Life in Active Gardening for Income and Nutrition (Life AGAIN)  

The Situation: In Uganda, as in many countries across the world, COVID-19 has challenged communities and the government in unprecedented ways. As health officials try to control the virus and protect people’s health, the lockdowns imposed to contain transmission put livelihoods under immense strain, leaving many people without enough food to eat. COVID-19 has forced and is forcing families to either reduce the number of meals, amount or quality of food they eat a day. Those unable to meet their family food needs are turning to others for help – first to friends or family, then to the government’s emergency food packages[1]. Domestic violence and resorting to Food based coping strategies such as reducing the number of meals per day and begging for food became the norm.

James Bisheko, the founder of Help Her International and his wife Grace have since the 1st Uganda’s 9-months nationwide total lockdown (March – November 2020) been involved in backyard garden establishment initiatives in their surrounding communities in Kireka (Wakiso district) near Kampala city. Using their home as an example and sharing photos as inspiration, 10 gardens were established through volunteer efforts, which not only addressed the nutrition gap in homes that so badly needed immunity boosting foods but also worked as a source of income for some. The gardening method does not require access to large chunks of land. Households use verandas and compounds to plant mainly quick-maturing vegetables. Putting food on the table is a major responsibility of a woman in Uganda. Any help to improve household access to food is relief to the woman in that home.

Impact of lockdowns on households’ capacity to survive: The second wave of COVID-19 in Uganda (May-September 2021) and its associated 42 days lockdown was a big setback to the gradual pace of economic recovery observed late 2020. Movement restrictions coupled with closure of businesses and low purchasing capacity by the poor and unemployed resulted in low food demand in urban areas. Farmers are getting lower farm-gate prices especially for perishables like cooking bananas, horticultural commodities, and poultry products. Many urban poor households which rely on daily wages to purchase food experienced diminished income and purchasing capacity given that they have limited alternative livelihood options[2]. Despite the lockdown, rural households that depend more on own food production are not expected to experience consumption deficits. Farmers are however earning less income than usual from crop sales due to low prices, limiting their ability to access other nonfood needs.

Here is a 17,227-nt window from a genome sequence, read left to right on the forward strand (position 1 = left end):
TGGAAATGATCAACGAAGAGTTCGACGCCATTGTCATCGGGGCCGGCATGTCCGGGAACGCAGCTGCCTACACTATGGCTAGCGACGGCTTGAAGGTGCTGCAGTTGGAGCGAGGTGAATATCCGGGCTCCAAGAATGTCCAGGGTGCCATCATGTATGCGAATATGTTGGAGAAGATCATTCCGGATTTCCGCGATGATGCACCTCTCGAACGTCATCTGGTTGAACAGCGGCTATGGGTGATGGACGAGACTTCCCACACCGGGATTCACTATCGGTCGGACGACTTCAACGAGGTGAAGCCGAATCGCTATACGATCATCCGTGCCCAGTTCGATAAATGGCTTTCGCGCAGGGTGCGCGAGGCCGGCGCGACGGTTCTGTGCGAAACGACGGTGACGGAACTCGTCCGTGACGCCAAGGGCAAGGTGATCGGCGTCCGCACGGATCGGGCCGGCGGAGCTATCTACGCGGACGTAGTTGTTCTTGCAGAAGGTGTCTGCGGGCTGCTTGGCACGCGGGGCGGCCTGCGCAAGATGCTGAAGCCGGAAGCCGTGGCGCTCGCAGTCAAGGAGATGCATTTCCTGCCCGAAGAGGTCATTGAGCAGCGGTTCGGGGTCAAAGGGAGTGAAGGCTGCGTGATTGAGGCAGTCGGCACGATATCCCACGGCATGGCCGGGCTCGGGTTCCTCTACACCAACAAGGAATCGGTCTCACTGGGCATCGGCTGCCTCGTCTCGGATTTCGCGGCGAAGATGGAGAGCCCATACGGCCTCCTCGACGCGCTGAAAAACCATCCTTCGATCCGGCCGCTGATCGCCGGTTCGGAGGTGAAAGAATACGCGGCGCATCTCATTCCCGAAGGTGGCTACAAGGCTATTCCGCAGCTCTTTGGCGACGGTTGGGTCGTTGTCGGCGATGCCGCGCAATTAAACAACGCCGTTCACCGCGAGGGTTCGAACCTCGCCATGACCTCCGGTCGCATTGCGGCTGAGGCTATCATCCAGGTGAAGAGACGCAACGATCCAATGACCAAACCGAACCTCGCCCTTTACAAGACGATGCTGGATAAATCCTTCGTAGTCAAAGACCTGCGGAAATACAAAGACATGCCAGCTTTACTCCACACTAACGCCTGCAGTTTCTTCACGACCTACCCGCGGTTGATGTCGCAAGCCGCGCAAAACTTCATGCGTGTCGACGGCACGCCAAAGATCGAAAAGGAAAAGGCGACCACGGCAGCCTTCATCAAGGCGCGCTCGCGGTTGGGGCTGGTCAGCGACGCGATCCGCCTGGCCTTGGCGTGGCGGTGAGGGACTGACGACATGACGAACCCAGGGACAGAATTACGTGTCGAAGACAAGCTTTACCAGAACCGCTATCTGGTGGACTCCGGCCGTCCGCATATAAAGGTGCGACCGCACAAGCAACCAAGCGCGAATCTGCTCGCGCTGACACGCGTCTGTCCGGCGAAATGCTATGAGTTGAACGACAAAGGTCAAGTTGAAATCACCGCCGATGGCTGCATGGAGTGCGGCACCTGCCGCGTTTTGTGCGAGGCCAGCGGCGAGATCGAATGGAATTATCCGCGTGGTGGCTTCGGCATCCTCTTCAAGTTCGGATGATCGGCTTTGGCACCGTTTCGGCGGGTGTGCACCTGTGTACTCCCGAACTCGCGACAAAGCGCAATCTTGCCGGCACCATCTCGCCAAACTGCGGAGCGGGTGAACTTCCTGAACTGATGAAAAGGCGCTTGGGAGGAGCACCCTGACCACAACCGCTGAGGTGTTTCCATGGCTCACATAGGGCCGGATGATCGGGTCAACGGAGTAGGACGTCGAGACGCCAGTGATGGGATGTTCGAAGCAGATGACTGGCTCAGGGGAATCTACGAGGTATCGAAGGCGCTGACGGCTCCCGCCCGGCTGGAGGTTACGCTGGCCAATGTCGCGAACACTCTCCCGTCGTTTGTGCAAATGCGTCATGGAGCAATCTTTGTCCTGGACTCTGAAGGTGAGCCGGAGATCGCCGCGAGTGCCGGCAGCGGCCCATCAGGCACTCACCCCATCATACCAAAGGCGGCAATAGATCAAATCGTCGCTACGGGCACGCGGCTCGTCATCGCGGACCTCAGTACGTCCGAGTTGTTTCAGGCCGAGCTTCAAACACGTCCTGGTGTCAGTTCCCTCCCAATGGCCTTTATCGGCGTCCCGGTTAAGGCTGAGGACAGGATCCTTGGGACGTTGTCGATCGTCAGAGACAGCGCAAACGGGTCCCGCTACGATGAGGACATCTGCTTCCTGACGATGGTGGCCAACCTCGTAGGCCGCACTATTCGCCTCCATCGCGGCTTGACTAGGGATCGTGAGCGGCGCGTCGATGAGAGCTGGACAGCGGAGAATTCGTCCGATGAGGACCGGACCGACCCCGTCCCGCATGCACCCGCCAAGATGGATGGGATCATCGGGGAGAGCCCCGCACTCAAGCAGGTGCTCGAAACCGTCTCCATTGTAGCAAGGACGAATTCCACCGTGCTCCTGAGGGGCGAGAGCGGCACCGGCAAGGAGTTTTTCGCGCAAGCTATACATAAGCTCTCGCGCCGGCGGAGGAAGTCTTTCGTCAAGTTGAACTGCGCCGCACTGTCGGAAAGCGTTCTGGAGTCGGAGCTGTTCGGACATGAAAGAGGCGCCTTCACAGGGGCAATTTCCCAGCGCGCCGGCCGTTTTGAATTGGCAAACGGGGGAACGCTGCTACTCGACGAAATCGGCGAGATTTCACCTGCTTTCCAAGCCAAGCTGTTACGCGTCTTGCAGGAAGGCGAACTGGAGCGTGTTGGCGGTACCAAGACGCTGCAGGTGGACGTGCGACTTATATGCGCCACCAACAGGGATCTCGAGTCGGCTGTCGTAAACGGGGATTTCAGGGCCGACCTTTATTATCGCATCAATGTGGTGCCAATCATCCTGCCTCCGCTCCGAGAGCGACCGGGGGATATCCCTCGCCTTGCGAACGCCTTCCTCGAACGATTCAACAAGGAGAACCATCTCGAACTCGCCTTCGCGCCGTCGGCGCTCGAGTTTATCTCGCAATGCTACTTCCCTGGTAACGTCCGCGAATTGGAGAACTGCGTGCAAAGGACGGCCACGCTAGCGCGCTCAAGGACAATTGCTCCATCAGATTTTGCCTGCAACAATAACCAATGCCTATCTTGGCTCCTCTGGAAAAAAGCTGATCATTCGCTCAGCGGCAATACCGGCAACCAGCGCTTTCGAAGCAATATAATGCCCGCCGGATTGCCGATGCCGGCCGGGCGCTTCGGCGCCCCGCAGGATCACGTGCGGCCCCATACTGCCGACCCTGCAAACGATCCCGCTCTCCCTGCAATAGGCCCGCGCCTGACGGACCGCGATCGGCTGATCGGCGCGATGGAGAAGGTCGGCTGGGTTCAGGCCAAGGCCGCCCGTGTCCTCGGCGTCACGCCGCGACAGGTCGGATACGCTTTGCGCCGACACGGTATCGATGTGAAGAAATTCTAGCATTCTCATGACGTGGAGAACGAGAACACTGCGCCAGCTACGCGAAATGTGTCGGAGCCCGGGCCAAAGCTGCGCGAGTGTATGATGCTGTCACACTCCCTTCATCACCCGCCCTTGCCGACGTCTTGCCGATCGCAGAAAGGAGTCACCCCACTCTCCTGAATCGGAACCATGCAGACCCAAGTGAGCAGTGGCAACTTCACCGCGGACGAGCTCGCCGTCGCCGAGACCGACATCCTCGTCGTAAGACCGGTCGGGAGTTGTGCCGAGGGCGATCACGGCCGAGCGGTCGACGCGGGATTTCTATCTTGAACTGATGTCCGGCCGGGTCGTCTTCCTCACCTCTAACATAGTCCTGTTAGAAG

Women’s experiences during lockdown: Most Ugandan women are in informal work and have suffered disproportionately from the closure of markets and the ban on public and private transport. As a result, the survey reports that women’s dependence on others has increased, and household food security has decreased. Consequently, COVID-19 has reduced the capacity of women to generate income and feed their families. Coupled with the increased time spent together in lockdown the pandemic has led to women and children experiencing more gender-based violence. 

Building on the initiative of the Bishekos, who have been working with Help Her International in promoting household backyard garden initiatives among the urban poor women in Wakiso district; a skill they learned from Kampala City Authority horticultural farming demonstration farm back in 2016, Help Her International plans to Life in Active Gardeningfor Incomeand Nutrition (Life AGAIN) project targeting 100 households as a pilot with the goal of improving food security and income for vulnerable women especially widows and single mothers in Kira and Nansana Municipalities of Wakiso District.  Life AGAIN is a household-focused intervention that promotes gardening for nutrition and boosting people’s immunity before, during and post COVID-19 infection as well as improving household income. Establishing such a garden requires inputs from both an agronomist and a nutritionist for farm management and food utilization classes, respectively. On average, each household garden establishment costs $70 including trainings and garden inputs. The gardens are mainly comprised of high nutrition-value and quick maturing vegetable varieties, especially for children and expecting mothers’ nourishment. Surplus vegetables are sold or subjected to value addition practices to increase the value obtained from the women’s efforts.



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